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As much as this game means to the two communities involved, as big as it has become these past few weeks – even far beyond the Twin Counties – and considering that both teams find themselves at the same time where neither has been before, it’s still just a game played by kids.
Twenty-two at a time, kids will play a game in front of what is likely to be the biggest crowd they’ll ever play before.
The game may turn out to be utterly forgettable, or it may be one for the ages. That remains to be seen. But there is no doubt that the night, the event, will remain with the players for the rest of their lives.
“I think it’s pretty awesome,” said Colton Turbyfill, a senior lineman for Galax. “We worked really hard all year long to be in big games like this. It’s an awesome opportunity to have, and I don’t want to disappoint anybody when the time comes.”
“It’ll be a big challenge, but these are the games we live for,” said Galax senior runningback-linebacker Jordan Vaughan. “We’ve been working hard all summer, and we just owe it to our community to get this one on Friday.”
Every player on both teams knows the challenge that lay ahead. Chris Shaw, a senior offensive tackle at Grayson, called the Maroon Tide defense ‘amazing.’
“They’ve got a lot of talent,” said Shaw. “What is it, 18 seniors? So the experience is way up there. Solid D, and they’ve got a heck of a coach.”
Shaw and linebacker Johnny Warren were freshmen the year the Blue Devils went 0-10, and they lost their first seven games of their sophomore year.
“I was fortunate enough not to be on the 0-10 year,” Warren said. “I was a on JV that year. I was expecting us to be better than we were last year, but I didn’t expect us to be 9-0. We had some games, like Carroll and Fort Chiswell, where I was pretty worried about it.”
“We feel very fortunate to come this far, be 9-0 and going up against our arch rival,” Shaw said. “We’ve come a long ways the last few years, and we’ve put a lot of work into it, on and off the field. We’ve gotten a whole lot of talent, everybody working hard and getting stronger. I think we have a tremendous amount of talent on this team.”
Despite Grayson being Galax’s biggest rival, Vaughan is glad to see both teams undefeated.
“I heard they were so close with Fort Chiswell, and I was hoping they would pull it out so we would both be 9-0,” he said.
All the players agree that the atmosphere will be incredible.
“A lot of us, it will be the biggest environment we’ll ever play in,” Vaughan said. “Me and some of the basketball players, we played in the state championship game, but environment-wise, it will have more of an impact on us.”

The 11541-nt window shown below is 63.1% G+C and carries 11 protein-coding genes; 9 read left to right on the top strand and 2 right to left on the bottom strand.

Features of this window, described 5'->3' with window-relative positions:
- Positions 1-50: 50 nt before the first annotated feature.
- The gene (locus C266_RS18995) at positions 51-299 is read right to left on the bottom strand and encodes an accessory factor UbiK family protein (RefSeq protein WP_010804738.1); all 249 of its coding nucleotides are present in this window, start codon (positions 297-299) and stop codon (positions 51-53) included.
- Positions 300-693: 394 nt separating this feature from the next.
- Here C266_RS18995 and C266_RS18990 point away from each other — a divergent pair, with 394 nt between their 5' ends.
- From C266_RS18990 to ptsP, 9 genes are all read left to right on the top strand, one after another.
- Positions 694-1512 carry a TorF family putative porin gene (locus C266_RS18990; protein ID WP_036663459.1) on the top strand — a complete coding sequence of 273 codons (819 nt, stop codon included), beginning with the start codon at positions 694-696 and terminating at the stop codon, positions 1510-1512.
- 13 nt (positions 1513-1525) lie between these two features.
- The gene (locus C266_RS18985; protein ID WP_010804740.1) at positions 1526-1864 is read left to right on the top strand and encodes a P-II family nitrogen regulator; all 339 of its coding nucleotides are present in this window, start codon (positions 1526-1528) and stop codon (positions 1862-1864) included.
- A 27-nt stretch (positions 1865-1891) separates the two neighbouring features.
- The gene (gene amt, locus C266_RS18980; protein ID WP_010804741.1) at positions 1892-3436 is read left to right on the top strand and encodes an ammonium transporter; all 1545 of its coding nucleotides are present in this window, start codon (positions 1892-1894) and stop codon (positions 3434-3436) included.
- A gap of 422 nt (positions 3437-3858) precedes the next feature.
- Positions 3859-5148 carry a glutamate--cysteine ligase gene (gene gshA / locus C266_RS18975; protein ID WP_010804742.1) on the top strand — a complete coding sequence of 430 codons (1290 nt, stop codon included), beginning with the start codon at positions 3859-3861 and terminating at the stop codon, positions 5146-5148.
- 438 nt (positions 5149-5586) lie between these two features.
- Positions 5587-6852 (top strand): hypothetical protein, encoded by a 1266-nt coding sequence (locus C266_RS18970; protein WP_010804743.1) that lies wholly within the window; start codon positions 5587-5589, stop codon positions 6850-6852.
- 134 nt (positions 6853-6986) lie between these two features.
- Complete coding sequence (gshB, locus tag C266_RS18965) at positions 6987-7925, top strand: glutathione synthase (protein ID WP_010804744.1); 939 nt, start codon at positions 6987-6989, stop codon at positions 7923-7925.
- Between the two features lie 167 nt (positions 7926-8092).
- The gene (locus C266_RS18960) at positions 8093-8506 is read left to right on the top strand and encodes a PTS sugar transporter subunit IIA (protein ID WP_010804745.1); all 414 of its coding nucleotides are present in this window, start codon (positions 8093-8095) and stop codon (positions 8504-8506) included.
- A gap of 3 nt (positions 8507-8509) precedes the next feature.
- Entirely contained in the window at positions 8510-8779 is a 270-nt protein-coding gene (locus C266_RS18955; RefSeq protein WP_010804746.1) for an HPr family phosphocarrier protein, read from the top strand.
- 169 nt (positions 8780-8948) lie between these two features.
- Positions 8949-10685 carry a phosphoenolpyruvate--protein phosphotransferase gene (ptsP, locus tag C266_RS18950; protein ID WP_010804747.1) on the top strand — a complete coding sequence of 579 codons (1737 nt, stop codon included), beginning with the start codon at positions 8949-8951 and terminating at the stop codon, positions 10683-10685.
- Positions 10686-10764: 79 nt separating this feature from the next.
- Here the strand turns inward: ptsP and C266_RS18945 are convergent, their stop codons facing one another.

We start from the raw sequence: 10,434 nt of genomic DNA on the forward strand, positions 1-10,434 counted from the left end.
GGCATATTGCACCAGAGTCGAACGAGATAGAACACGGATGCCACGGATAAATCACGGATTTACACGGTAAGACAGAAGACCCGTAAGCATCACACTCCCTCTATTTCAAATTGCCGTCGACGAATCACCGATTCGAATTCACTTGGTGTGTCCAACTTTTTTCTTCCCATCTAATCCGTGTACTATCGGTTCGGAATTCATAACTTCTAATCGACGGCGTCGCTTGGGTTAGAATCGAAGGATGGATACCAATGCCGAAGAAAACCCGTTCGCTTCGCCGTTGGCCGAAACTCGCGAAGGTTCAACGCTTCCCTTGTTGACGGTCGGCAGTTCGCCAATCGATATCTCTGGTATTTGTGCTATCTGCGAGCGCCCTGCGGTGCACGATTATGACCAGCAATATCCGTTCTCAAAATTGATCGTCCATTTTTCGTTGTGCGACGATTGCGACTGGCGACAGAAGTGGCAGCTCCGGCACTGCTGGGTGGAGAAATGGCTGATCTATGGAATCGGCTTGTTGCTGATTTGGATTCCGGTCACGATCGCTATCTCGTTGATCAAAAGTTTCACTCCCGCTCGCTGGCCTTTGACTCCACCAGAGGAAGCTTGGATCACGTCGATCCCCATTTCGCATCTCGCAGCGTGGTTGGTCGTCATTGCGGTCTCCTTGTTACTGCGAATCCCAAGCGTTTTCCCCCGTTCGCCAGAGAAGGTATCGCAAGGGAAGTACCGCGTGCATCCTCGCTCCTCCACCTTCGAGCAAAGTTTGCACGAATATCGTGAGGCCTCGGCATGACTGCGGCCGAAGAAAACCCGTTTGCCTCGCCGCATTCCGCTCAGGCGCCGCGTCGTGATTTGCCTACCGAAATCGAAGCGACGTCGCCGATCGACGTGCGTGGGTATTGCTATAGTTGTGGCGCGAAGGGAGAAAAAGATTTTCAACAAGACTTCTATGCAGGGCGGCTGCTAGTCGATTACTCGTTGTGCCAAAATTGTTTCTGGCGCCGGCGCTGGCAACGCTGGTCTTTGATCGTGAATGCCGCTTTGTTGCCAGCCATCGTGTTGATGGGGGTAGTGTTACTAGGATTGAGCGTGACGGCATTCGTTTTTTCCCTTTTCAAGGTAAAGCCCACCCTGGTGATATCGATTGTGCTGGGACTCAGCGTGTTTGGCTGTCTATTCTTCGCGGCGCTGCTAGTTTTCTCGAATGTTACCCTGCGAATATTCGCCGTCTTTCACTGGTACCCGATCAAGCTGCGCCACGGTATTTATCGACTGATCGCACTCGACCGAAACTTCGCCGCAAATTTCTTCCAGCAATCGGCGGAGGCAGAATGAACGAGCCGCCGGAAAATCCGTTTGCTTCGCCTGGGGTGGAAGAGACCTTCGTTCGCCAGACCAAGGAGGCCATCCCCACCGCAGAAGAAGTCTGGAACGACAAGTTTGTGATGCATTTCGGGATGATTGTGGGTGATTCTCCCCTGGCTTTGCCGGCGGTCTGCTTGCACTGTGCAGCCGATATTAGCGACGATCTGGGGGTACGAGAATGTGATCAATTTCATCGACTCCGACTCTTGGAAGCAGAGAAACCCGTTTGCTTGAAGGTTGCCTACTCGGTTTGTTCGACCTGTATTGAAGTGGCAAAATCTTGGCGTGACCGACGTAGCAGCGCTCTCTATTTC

“It’s the whole football thing,” added Turbyfill. “It’s the biggest game Galax has ever played. We win, it will be a great thing. We lose, it will be a reality check that we still have a lot of work to put forth. We still have a lot of work, but win or lose it will be good to see where we are against a really good team, because we haven’t been tested in a while.”
As fortunate as players from both teams are who to get to play in such a once-in-a-lifetime game, there will be bystanders, equally as unfortunate. The Blue Devils will be without their top tackler, Jake Parnell, after the inside linebacker suffered a broken leg against Graham.
“I just think it sucks,” he said. “All I want to do is play. Seeing everybody play and I don’t get to, it sucks.”
Parnell got his ankle caught underneath a Graham lineman from behind, and was unlucky enough to topple backwards instead of forwards. “And the whole team fell on me,” he said. “I heard it [break], then I couldn’t feel it.”
It will be the second Galax game missed by Parnell, who broke a hand last year as a sophomore. He insists he’s not going out for golf next year. His plan on handling the energy he expects to feel tonight?
“Just watch ‘em,” he said. “It’s about all I can do.”
Bryton McKinney’s outlook on missing this game is a little different.
“I’m just thankful to be alive,” said the Tide nose guard, who suffered seven broken bones in his neck, two broken ribs and punctured lungs in a 4-wheeler accident last year. He suffered paralysis in his left side, and his left arm remains paralyzed. He never misses a practice or a game.
“These guys have always been with me,” he said. “They came to see me in the hospital, and the people in the community have been with me with their prayers. I’d love to be out there in the middle of it playing nose guard, but I’d rather be alive.”
McKinney hopes to return to the field for his senior year.
“My part now is just motivating the guys, being there for them,” he said. “I tell them than win or lose, it can always be worse. Just believe in God, believe in the coaches and believe in each other.”